This may buy the Earth some time while renewables and other low-carbon technologies develop further. But carbon offsets also delay the needed energy transition away from fossil fuels.
Environmental justice groups in California have also criticized offsets, insisting it does matter where air pollution occurs. Greenhouse gases from power plants and refineries are emitted along with harmful particulate matter and other hazardous pollutants that can worsen asthma and cause other serious health issues.
In protecting tropical forests rather than reducing pollution in California, then, the Tropical Forest Standard may exacerbate existing injustices back home.
Carbon offsets are already allowed in the California market. So does it matter whether polluters buy them from forests in Northern California or the tropics?
Ethically, yes. That’s because offsets from tropical forests can harm the people who live there.
Researchers found that in a Kenyan program, for example, poorer communities received fewer benefits from the sale of carbon offsets than wealthier ranchers. In Zanzibar, an offset program undermined longstanding local forest protection norms.
Other forest carbon programs, like one in Ecuador, haven’t obtained meaningful consent or participation from local people. Since offsets can exacerbate existing inequalities, indigenous people and other marginalized communities are particularly vulnerable to such harms.
The Tropical Forest Standard was designed to avoid this. The standard requires that any offsets come from government anti-deforestation programs that meet its high social and environmental safeguards in entire jurisdictions — rather than from sketchy private ventures or oppressive states.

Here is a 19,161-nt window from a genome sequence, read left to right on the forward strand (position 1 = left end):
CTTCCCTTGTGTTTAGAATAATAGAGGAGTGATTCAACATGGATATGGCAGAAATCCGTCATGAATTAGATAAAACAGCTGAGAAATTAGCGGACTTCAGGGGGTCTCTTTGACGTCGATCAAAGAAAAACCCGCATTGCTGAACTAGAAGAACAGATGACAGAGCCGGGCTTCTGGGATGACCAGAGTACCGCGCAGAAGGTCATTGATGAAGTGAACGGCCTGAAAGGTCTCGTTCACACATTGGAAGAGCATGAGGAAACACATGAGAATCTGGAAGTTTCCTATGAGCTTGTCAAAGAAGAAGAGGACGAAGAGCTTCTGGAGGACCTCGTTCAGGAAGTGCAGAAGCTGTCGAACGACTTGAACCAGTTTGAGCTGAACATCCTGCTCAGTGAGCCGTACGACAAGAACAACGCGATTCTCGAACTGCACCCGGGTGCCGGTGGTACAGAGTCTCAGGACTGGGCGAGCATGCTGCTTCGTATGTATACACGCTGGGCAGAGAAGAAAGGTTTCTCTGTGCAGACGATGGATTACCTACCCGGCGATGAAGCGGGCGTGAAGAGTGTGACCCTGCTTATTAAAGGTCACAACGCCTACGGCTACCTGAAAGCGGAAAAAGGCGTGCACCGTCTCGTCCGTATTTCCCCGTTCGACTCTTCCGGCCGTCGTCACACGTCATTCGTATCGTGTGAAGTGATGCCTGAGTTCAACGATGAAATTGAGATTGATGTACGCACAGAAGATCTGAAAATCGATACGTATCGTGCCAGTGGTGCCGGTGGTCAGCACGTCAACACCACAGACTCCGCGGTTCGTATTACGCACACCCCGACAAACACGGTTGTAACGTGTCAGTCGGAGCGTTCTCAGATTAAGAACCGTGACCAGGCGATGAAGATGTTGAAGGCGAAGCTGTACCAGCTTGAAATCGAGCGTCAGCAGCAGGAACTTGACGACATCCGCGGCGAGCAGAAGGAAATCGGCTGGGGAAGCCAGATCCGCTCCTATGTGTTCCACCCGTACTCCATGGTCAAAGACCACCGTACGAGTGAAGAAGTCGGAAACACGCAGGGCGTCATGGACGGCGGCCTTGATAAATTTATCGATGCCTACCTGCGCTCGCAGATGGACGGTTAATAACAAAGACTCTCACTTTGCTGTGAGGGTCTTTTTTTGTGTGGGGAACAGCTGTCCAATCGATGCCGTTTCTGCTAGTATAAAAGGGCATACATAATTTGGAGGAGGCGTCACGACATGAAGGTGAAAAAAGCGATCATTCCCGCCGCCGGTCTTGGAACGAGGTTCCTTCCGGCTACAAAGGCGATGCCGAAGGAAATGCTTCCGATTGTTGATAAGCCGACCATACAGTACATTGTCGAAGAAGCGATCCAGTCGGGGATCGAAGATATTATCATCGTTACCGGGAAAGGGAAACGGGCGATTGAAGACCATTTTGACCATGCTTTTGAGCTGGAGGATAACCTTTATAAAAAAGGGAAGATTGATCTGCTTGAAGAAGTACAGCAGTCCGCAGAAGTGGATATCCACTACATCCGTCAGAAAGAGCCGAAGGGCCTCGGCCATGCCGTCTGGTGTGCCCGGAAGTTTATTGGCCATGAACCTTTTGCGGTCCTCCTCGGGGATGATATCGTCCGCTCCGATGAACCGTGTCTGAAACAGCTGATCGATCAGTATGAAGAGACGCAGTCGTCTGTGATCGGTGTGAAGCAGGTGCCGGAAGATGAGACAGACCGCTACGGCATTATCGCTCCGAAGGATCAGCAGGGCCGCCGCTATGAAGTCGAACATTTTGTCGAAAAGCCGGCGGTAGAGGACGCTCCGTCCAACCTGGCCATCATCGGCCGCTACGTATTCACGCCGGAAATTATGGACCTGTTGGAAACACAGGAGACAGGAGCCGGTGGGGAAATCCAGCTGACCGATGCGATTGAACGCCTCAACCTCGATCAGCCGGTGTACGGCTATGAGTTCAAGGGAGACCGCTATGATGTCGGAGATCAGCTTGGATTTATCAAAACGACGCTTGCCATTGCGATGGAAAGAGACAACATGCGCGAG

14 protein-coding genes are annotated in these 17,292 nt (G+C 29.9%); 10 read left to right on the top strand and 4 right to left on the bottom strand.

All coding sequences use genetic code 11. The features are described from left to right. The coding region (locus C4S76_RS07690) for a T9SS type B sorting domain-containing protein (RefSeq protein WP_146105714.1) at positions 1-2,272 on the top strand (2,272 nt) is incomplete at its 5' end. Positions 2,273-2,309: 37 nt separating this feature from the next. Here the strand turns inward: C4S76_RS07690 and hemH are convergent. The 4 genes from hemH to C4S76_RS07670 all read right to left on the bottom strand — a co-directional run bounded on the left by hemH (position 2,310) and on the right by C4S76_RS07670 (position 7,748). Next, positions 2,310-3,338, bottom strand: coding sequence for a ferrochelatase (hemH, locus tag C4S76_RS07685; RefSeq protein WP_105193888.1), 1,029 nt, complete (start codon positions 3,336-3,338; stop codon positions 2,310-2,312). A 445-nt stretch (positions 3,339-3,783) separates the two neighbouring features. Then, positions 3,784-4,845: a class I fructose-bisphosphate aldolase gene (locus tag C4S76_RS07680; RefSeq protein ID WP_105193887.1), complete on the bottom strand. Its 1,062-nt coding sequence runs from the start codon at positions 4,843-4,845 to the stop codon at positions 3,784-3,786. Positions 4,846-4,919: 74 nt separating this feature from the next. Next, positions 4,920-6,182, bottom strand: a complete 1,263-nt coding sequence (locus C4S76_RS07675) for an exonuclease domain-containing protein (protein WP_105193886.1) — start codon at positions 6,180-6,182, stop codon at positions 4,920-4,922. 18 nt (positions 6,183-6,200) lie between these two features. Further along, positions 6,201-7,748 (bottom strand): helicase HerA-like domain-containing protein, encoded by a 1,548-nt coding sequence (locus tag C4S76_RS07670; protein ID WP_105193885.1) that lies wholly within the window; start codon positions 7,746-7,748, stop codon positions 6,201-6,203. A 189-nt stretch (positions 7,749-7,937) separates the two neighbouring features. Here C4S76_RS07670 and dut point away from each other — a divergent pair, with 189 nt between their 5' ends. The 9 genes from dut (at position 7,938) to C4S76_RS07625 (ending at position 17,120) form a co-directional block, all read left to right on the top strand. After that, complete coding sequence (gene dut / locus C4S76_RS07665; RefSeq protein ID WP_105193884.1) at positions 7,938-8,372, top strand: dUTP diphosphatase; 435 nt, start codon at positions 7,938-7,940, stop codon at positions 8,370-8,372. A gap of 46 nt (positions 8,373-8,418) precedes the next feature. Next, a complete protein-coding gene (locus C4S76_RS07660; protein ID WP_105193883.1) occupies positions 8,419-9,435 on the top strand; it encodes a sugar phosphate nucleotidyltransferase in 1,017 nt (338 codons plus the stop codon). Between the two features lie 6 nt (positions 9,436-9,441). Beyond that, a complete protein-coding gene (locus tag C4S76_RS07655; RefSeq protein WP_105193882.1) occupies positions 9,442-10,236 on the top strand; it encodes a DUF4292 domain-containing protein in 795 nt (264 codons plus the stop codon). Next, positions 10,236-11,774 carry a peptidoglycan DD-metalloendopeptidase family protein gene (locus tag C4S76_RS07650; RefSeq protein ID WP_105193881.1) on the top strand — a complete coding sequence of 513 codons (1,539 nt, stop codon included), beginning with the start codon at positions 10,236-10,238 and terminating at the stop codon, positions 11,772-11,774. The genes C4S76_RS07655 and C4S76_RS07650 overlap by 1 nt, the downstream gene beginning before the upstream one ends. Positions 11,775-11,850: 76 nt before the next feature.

Supporters hope that tropical forest governments everywhere will strive to meet this stringent standard to access funding.
Still, governments change. New leaders could eliminate or reduce protections for tropical forests and communities in ways that violate California’s standard. From thousands of miles away, it may be difficult to know if that happens.
Critics of the Tropical Forest Standard also worry that it isn’t possible to know for sure that a forest would have been cut down without offset funding — a concern also raised by other carbon offsets.
Big money flowing from California should incentivize governments to protect threatened forests. But it could also tempt them to claim that already safe forests are endangered.
Changing climate, changing ethics
From an environmental ethics standpoint, these details matter.
Climate change harms human and nonhuman life. If offset emissions reductions aren’t real, then they contribute to that harm.
Yet California has taken an ethical stance in endorsing the Tropical Forest Standard, too. Inaction on climate change endorses the status quo: Destruction of the Amazon and other tropical forests that are essential for a livable world.
With the window for avoiding the worst effects of climate change rapidly closing, the writer and climate activist Bill McKibben recently compared this moment to the last minutes of a football game.
“[I]f you are far enough behind, you dispense with caution,” he wrote, making riskier plays in the hopes of an unassured victory.
This article is republished from The Conversation under a Creative Commons license.